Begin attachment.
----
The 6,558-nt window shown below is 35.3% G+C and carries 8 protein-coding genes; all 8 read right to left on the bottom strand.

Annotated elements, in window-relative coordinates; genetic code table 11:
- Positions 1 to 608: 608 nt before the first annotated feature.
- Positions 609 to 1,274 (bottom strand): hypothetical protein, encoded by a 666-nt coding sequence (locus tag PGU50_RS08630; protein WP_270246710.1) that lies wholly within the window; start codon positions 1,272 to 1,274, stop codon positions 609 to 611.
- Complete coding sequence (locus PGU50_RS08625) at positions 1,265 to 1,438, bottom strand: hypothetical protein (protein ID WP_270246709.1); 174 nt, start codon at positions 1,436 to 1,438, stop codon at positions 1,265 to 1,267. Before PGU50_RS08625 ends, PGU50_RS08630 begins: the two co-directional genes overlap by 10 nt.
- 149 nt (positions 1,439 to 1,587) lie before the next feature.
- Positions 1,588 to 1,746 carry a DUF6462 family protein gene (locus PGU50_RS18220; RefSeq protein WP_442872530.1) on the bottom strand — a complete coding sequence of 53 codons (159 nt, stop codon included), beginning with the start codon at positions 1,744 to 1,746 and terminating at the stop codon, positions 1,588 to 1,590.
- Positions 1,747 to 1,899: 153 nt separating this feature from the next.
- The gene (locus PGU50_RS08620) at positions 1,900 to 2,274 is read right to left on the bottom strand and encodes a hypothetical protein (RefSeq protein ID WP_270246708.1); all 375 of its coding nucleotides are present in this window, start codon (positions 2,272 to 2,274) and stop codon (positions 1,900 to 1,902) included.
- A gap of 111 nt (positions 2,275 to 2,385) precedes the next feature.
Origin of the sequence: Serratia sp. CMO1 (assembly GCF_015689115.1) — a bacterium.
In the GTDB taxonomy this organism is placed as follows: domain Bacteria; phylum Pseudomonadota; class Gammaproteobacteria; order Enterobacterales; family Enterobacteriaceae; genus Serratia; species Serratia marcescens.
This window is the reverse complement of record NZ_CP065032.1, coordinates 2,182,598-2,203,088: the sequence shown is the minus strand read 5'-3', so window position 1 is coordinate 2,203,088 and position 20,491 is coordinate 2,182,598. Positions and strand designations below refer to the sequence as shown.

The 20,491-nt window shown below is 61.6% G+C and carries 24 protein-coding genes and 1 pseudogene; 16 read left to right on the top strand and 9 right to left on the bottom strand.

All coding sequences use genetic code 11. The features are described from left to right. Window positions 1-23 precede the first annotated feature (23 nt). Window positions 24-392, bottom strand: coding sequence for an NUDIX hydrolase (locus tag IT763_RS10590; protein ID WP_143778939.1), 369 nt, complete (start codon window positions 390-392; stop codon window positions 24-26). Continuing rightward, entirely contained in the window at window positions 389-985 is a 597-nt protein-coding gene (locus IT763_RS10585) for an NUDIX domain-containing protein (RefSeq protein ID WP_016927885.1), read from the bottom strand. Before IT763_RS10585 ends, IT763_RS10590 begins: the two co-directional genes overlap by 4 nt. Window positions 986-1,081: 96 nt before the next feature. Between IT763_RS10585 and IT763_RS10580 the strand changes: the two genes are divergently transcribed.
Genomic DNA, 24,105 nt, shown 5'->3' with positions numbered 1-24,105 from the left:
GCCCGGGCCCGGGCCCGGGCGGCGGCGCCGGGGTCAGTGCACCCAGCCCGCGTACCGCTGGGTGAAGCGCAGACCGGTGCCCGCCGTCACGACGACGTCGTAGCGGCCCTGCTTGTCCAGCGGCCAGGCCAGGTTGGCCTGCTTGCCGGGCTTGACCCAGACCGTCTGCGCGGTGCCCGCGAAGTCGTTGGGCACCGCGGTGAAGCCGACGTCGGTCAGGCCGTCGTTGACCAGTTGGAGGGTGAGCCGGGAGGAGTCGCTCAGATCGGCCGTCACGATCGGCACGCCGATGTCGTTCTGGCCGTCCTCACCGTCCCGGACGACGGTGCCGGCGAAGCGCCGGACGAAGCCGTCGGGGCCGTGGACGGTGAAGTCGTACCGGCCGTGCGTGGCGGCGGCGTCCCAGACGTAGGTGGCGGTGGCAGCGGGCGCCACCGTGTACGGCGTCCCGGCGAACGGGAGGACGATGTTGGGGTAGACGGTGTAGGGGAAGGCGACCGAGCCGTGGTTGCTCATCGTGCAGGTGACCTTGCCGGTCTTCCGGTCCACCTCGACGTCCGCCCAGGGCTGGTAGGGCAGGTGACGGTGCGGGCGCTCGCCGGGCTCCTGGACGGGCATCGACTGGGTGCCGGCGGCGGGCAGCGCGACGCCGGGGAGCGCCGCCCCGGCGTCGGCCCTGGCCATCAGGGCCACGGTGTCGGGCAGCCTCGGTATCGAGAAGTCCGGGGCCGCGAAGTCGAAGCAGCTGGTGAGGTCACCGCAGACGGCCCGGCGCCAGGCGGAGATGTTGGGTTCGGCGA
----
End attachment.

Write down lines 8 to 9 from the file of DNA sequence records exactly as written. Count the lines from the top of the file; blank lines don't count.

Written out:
- Positions 1,747 to 1,899: 153 nt separating this feature from the next.
- The gene (locus PGU50_RS08620) at positions 1,900 to 2,274 is read right to left on the bottom strand and encodes a hypothetical protein (RefSeq protein ID WP_270246708.1); all 375 of its coding nucleotides are present in this window, start codon (positions 2,272 to 2,274) and stop codon (positions 1,900 to 1,902) included.